The SPOT.ph Guide to the 12th International Silent Film Festival

It's a whole weekend of free films!

(SPOT.ph) When Goethe-Institut Philippinen, the Japan Foundation, and Instituto Cervantes came together in 2007 to present classic silent films to the Philippine audience, little did they know that it will receive more than a decade of support from local moviegoers. Now on its 12th year and with more countries joining in, the International Silent Film Festival is stronger than ever as it moves to its new home at Cinema 2 of SM Megamall in Mandaluyong City. Participants for this year's edition include Italy, Philippines, France, Germany, Japan, United States, Spain, and Austria; and—as in previous years—each movie will be accompanied by live music from notable Filipino bands to add that cultural exchange that the event is known for. It is slated to happen from August 30 to September 2.

If you have nothing better to do during those four days, here are all the silent films you should see during the festival. Did we mention that all movie screenings are for free?

Rapsodia Satanica (Satanic Rhapsody, 1915 to 1917)

Director: Nino Oxilia
Country: Italy
Screening time: August 30, 8 p.m., 41 minutes
Live music by: MilesExperience

Based on a poem by Fausto Maria Martini, Rapsodia Satanica follows the story of an ageing Italian aristocrat who goes by the name Dame Alba d’ Oltrevita (Lyda Borelli). She is willing to do anything, even make a pact with the devil, just to find immortality and stay forever young.

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This Is Not a Lost Film

Country: Philippines
Screening time: August 31, 7 p.m., 60 minutes
Live music by: Khavn and the Kontra-Kino Orchestra

It’s not a secret that more than half of the Philippines’ old films are either lost forever or on the hands of a foreign (and probably more advanced) archiving agency. This is especially true for our silent films produced between 1912 and 1933, and what we now have are experimental clips that pay tribute to this lost segment of our film history. For this year’s edition of the International Silent Film Festival, the Film Development Council of the Philippines presents Khavn dela Cruz’ “The Lost Film Trilogy,” which is composed of Filipiniana (2016)—a 13-minute experimental clip about a dead cow in a funnel; Aswang, 1933 (2017), which follows George Musser in making the Philippines’ first “talking” film; and Juan Tamad Goes to the Moon, 1898 (2018), which explores how indigenous proto-surrealist Philippine filmmaker Narding Salome Exelsio made Nagtungo si Juan Tamad sa Buwan. An excerpt from Nitrate: To the Ghosts of the 75 Lost Philippine Silent Films (1912-1933), which is an abstract sequencing of nine existing films from 1925 to 1980 to reimagine 75 lost silent films, will also be shown.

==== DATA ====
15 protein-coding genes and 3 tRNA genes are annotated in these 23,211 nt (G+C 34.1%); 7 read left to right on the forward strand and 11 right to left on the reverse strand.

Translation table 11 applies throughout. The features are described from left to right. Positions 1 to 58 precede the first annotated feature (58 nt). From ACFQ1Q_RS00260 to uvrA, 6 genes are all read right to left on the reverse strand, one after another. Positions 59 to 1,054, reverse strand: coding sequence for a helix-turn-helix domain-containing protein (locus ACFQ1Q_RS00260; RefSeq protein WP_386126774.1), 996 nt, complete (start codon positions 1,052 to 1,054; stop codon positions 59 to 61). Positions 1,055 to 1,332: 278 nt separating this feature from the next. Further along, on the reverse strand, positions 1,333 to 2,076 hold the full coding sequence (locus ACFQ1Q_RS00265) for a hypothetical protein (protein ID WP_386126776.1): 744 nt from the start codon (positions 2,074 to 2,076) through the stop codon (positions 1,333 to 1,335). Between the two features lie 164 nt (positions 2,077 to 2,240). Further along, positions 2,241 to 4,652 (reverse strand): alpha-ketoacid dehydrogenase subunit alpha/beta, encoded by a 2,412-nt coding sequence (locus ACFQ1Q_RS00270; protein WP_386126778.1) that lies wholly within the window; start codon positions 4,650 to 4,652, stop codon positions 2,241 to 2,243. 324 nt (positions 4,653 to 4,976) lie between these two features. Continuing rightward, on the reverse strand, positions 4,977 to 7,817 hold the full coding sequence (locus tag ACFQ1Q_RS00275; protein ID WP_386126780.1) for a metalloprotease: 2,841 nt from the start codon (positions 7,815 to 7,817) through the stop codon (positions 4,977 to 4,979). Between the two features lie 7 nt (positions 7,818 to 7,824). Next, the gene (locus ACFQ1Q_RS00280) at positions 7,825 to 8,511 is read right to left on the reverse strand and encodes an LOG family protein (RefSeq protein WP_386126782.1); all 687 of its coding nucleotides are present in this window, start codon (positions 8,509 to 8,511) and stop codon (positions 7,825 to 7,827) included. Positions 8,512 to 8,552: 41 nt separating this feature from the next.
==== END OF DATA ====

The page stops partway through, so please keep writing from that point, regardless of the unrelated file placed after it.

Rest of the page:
La Passion de Jeanne d’Arc (1928)

Director: Carl Theodor Dreyer
Country: France
Screening time: August 31, 9 p.m., 81 minutes
Live music by: Dingdong Fiel

La Passion documents the trial of Joan of Arc in 1431 when she was accused of heresy. The court, which was highly political and pro-English, later condemned her to be burned at the stake.

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Das Cabinet des Dr. Caligari (The Cabinet of Dr. Caligari, 1920)

Director: Robert Wiene
Country: Germany
Screening time: September 1, 4 p.m., 77 minutes
Live music by: Kontra-GaPi

Widely known as the “first true horror film,” Das Cabinet tells the story of a mad doctor suspected to make the dead come to life and instruct them to go on a killing spree. The film is considered significant in defining German expressionistic cinema.

A Straightforward Boy (1929)

Director: Yasujiro Ozu
Country: Japan
Screening time: September 1, 6 p.m., 19 minutes
Live music by: Tanikala Tribe

Japan Foundation recreates the Japanese silent film culture of having a narrator (benshi) stand right beside a movie screen. For this year’s entry, Filipino film scholar Tito Genova Valiente has the honor of narrating A Straightforward Boy—a drama comedy where the character Bunkichi kidnaps a boy with an appetite for sweets.

Our Hospitality (1923)

Director: Buster Keaton and John G. Blystone
Country: United States
Screening time: September 1, 8 p.m., 75 minutes
Live music by: Brass Munkeys

Our Hospitality is a satire about the real-life Hatfield-McCoy family feud, which involved two rural families in West Virginia and Kentucky. The silent comedy film follows the story of Willie McKay, a young man who never knew of the Canfield-McKay feud of his forefathers. He falls in love with a beautiful young woman who turns out to be the only daughter of Joseph Canfield.

Frivolinas (1926)

Director: Arturo Carballo
Country: Spain
Screening time: September 2, 5 p.m., 80 minutes
Live music by: Tapati

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Frivolinas is a glimpse to Madrid’s vibrant theater scene in the 1920s. It follows a widower who loves the nightlife and a comedian who falls in love with the old man’s daughter.

Die Kleine Veronika (Little Veronica, 1929)

Director: Robert Land
Country: Austria
Screening time: September 2, 7:30 p.m., 70 minutes
Live music by: Joee & I

Veronika is a girl from a small mountain village in Tyrol. Hoping to save her family from poverty, she goes with her aunt to Vienna, unknowing of the danger that thrives in the big city. Die Kleine Veronika is praised for its beautiful reels of Vienna's breathtaking landscape.

The 12th International Silent Film Festival runs from August 30 to September 2 at Cinema 2, 3/F SM Megamall, Epifanio de los Santos Avenue, Ortigas Center, Mandaluyong City. For more information, follow International Silent Film Festival Manila on Facebook.

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